You spent a lot of time working on this. I agree with most of not all of it.

I certainly agree that even if the money were spent on Allendale that the current residents of Allendale would be left behind. Allendale might improve, but the residents would indeed be new.  I think people would tend to discount gentrification in a majority minority city, but it works the same here as anywhere else. While it might not be predominately white people who are the new residents, it would still be people of higher SES .

Part of the issue of slums is that  the landlords are not forced to keep a minimum standard.  The slumlords would argue that they are delivering the quality of housing that the price point reflects. 

I absolutely agree that government assistance to create or refurbish rental units is a short term improvement at best.  It really just helps keep people in cycles of poverty.  While I wish that there were ways to break the cycle of poverty, that even in the Soviet Union there were different levels of income and various levels of SES including poverty.

Title: Re: I-49 Inner-city Connector(Shreveport)
Post by: Bobby5280 on January 06, 2022, 07:08:56 PM
Ultimately the ICC is going to do more to dramatically help the city of Shreveport. The downtown district will be better connected to the highway system with I-49 running as a direct, thru route. That will attract new business development. Detouring I-49 around the loop will not yield the same benefit. IMHO, the whole I-49 corridor in that region will operate better if it passes straight thru Shreveport without an interruption along the way. Once I-49 is completed farther North the entire corridor will gain more importance.

Quote from: bwana39
I absolutely agree that government assistance to create or refurbish rental units is a short term improvement at best.  It really just helps keep people in cycles of poverty.  While I wish that there were ways to break the cycle of poverty, that even in the Soviet Union there were different levels of income and various levels of SES including poverty.

At least on the local level a completed ICC will set the stage for more commercial development and possible job opportunities for residents in Allendale.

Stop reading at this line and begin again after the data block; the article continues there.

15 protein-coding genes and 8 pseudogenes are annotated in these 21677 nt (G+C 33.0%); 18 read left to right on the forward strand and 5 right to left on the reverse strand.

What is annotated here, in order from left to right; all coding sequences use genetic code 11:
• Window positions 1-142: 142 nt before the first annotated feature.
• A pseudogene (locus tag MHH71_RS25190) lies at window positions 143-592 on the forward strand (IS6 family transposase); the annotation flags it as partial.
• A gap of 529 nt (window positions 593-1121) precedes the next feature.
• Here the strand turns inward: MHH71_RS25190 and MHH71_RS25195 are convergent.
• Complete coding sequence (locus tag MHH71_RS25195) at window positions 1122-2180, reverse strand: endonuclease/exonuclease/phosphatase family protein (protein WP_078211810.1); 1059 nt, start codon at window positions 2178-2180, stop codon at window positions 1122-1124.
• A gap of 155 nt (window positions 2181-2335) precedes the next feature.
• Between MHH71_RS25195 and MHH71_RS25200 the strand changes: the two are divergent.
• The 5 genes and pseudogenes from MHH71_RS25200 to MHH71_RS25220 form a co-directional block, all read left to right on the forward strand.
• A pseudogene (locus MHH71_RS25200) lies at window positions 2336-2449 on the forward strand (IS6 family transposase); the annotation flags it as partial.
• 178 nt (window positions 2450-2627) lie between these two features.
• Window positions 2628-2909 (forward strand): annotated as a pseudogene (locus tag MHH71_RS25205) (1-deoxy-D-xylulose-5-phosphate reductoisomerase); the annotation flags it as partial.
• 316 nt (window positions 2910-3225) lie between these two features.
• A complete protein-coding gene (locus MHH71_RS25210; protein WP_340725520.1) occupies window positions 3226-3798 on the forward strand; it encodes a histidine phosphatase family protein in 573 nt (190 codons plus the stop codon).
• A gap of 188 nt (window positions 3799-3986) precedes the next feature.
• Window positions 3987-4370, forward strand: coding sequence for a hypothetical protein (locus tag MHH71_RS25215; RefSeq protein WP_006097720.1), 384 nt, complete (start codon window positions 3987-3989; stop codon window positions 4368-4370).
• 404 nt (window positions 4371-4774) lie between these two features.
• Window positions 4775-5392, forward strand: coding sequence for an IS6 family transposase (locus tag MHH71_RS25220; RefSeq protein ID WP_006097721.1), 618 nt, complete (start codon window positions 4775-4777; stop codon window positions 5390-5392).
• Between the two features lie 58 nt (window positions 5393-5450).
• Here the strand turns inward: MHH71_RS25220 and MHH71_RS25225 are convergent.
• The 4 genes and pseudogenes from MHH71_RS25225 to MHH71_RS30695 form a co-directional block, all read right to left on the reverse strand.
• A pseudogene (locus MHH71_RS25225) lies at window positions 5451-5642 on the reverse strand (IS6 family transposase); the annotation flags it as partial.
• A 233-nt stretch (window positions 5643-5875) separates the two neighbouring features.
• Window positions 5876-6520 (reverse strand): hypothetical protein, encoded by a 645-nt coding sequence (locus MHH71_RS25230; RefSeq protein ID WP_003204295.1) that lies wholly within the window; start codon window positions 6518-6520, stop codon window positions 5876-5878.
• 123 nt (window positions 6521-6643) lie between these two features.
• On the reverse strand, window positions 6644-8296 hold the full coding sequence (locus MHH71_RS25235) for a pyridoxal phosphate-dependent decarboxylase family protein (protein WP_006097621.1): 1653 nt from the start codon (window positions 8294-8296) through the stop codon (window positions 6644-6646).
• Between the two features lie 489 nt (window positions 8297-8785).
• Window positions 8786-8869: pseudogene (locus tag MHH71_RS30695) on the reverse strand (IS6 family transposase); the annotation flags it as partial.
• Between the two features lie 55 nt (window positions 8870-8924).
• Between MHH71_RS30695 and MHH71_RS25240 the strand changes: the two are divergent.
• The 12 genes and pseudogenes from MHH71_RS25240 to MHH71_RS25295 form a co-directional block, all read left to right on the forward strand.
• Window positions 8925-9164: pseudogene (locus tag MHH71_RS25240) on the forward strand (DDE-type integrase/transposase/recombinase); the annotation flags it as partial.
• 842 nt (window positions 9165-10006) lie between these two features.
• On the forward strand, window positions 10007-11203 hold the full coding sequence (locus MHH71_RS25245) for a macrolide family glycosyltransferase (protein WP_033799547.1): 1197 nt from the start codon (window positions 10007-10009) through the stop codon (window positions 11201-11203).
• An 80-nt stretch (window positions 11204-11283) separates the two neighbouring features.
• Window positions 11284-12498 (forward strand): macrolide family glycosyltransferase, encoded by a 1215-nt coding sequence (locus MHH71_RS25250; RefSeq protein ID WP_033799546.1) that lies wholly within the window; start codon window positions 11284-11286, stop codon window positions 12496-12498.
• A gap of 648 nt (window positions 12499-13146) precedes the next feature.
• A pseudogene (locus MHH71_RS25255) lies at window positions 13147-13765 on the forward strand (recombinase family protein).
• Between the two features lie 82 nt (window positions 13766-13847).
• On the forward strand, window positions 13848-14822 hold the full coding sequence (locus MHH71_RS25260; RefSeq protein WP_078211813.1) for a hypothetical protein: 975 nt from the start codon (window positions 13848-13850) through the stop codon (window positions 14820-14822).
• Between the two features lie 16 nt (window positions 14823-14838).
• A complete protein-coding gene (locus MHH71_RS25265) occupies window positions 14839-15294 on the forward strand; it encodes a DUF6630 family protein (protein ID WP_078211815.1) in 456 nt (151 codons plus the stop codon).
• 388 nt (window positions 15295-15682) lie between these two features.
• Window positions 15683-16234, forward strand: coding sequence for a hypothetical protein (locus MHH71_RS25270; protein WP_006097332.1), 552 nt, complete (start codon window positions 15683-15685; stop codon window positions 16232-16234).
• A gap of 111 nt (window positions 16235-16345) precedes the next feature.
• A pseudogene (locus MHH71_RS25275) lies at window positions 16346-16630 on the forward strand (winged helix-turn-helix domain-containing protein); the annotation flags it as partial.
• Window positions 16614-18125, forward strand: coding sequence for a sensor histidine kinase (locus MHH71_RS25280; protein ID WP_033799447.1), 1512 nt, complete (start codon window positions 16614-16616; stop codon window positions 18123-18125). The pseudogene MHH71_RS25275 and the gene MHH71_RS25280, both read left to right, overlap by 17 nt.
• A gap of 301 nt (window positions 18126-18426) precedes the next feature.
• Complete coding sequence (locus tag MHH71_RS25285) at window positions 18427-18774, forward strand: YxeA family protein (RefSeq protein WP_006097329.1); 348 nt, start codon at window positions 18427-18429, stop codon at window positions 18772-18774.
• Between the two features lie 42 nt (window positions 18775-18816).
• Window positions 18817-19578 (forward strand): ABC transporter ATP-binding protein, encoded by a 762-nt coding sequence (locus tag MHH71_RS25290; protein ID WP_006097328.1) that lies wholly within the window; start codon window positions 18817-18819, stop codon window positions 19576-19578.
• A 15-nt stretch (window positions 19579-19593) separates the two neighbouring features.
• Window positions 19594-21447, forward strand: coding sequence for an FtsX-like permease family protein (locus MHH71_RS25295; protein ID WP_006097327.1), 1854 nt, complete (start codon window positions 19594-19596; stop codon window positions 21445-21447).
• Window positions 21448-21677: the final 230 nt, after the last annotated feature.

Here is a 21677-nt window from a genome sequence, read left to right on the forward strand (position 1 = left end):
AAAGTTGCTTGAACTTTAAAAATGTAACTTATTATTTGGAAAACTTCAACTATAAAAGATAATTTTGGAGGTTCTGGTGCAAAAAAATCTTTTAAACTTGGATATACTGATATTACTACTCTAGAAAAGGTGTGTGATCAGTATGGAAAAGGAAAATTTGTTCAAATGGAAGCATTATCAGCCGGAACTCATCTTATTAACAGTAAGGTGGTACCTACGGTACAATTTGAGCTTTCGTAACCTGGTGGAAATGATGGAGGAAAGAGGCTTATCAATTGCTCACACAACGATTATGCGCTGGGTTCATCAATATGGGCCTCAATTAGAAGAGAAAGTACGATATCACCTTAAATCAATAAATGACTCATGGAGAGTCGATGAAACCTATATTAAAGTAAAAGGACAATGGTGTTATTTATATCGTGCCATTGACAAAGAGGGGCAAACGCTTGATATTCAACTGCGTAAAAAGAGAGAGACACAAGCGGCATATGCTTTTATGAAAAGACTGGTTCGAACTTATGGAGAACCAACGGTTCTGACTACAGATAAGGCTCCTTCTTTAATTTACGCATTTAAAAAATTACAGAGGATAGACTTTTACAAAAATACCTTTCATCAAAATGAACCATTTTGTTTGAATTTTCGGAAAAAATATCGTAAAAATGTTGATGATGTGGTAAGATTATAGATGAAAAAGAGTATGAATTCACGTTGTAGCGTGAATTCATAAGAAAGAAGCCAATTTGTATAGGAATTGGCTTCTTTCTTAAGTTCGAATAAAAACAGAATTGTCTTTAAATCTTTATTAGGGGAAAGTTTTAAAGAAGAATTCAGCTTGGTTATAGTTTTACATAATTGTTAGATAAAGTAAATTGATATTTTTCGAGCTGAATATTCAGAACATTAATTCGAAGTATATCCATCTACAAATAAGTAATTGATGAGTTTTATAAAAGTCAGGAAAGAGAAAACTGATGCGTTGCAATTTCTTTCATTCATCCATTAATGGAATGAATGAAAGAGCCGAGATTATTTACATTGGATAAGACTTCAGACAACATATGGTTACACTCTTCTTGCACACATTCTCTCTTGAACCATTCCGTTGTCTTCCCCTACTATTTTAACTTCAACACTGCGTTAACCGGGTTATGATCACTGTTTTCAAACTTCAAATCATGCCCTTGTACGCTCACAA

Battling long term poverty is a far more difficult, complicated problem. There is no magic cure for it because there are so many issues contributing to the problem.

For one thing there is a spectrum of poverty affecting people in a range of circumstances. Mentally ill homeless people are on one end of that spectrum. People working one or more jobs and struggling to afford basics are on the other end. Plenty of Americans who technically are not in poverty are barely getting by. Some poverty is self-inflicted via drug abuse, gambling addiction, being foolishly stupid while young, etc. American popular culture and some of the bullshit it romanticizes sure isn't helping. We have growing income-class rifts due to several factors. The high and ever-rising cost of college education is an obvious one increasing the class divide.
Title: Re: I-49 Inner-city Connector(Shreveport)
Post by: bassoon1986 on January 06, 2022, 09:13:57 PM
Found out exactly where the Amazon facility in north Shreveport will be located. This graphic from a news article shows it literally across the bayou from the SB I-49 to EB I-220 ramp.

(https://uploads.tapatalk-cdn.com/20220107/bc3326a85538639d708b9000824a4b0d.jpg)


I tried to show it on Google Maps in satellite view in perspective of the other area highways, too. 3094 is North Hearne Ave where a potential exit for future I-49 will be.

(https://uploads.tapatalk-cdn.com/20220107/e93300df9d0b5b280805f0c5c7d6b31c.jpg)


iPhone
Title: Re: I-49 Inner-city Connector(Shreveport)
Post by: Bobby5280 on January 07, 2022, 12:46:31 PM
Amazon won't have any direct access to either I-220 or I-49 from that location. They'll be confined to using US-71 unless they build new bridges over Twelve Mile Bayou to somehow access I-49 to the South of the I-220/I-49 interchange. The I-220/US-71 exit and I-220/I-49 interchange are too close together to squeeze in another exit on I-220 in between. Maybe Amazon might build a new access road that hops over I-220 to connect into Cooper Road to the North.
Title: Re: I-49 Inner-city Connector(Shreveport)
Post by: MikieTimT on January 07, 2022, 01:59:45 PM